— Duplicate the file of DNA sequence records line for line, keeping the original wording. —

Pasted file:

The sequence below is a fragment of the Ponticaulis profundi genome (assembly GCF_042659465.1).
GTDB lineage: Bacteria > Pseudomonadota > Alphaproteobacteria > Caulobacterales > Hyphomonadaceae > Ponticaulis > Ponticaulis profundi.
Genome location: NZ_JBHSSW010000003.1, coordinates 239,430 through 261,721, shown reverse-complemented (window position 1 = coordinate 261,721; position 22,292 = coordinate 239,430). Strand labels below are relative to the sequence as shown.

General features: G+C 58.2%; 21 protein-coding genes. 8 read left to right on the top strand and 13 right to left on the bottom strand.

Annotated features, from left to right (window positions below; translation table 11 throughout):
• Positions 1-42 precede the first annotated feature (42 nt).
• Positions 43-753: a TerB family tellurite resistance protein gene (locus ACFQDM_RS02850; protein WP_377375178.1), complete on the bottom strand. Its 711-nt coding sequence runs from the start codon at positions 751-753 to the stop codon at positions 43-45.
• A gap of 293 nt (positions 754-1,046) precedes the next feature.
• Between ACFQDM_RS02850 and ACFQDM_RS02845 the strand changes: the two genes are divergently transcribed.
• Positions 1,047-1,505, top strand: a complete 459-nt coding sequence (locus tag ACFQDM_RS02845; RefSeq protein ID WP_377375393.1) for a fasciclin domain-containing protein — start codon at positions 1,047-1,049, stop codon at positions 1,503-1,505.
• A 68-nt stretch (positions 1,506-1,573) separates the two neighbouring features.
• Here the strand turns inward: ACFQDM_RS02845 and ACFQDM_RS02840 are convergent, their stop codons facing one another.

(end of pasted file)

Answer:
The sequence below is a fragment of the Ponticaulis profundi genome (assembly GCF_042659465.1).
GTDB lineage: Bacteria > Pseudomonadota > Alphaproteobacteria > Caulobacterales > Hyphomonadaceae > Ponticaulis > Ponticaulis profundi.
Genome location: NZ_JBHSSW010000003.1, coordinates 239,430 through 261,721, shown reverse-complemented (window position 1 = coordinate 261,721; position 22,292 = coordinate 239,430). Strand labels below are relative to the sequence as shown.

General features: G+C 58.2%; 21 protein-coding genes. 8 read left to right on the top strand and 13 right to left on the bottom strand.

Annotated features, from left to right (window positions below; translation table 11 throughout):
• Positions 1-42 precede the first annotated feature (42 nt).
• Positions 43-753: a TerB family tellurite resistance protein gene (locus ACFQDM_RS02850; protein WP_377375178.1), complete on the bottom strand. Its 711-nt coding sequence runs from the start codon at positions 751-753 to the stop codon at positions 43-45.
• A gap of 293 nt (positions 754-1,046) precedes the next feature.
• Between ACFQDM_RS02850 and ACFQDM_RS02845 the strand changes: the two genes are divergently transcribed.
• Positions 1,047-1,505, top strand: a complete 459-nt coding sequence (locus tag ACFQDM_RS02845; RefSeq protein ID WP_377375393.1) for a fasciclin domain-containing protein — start codon at positions 1,047-1,049, stop codon at positions 1,503-1,505.
• A 68-nt stretch (positions 1,506-1,573) separates the two neighbouring features.
• Here the strand turns inward: ACFQDM_RS02845 and ACFQDM_RS02840 are convergent, their stop codons facing one another.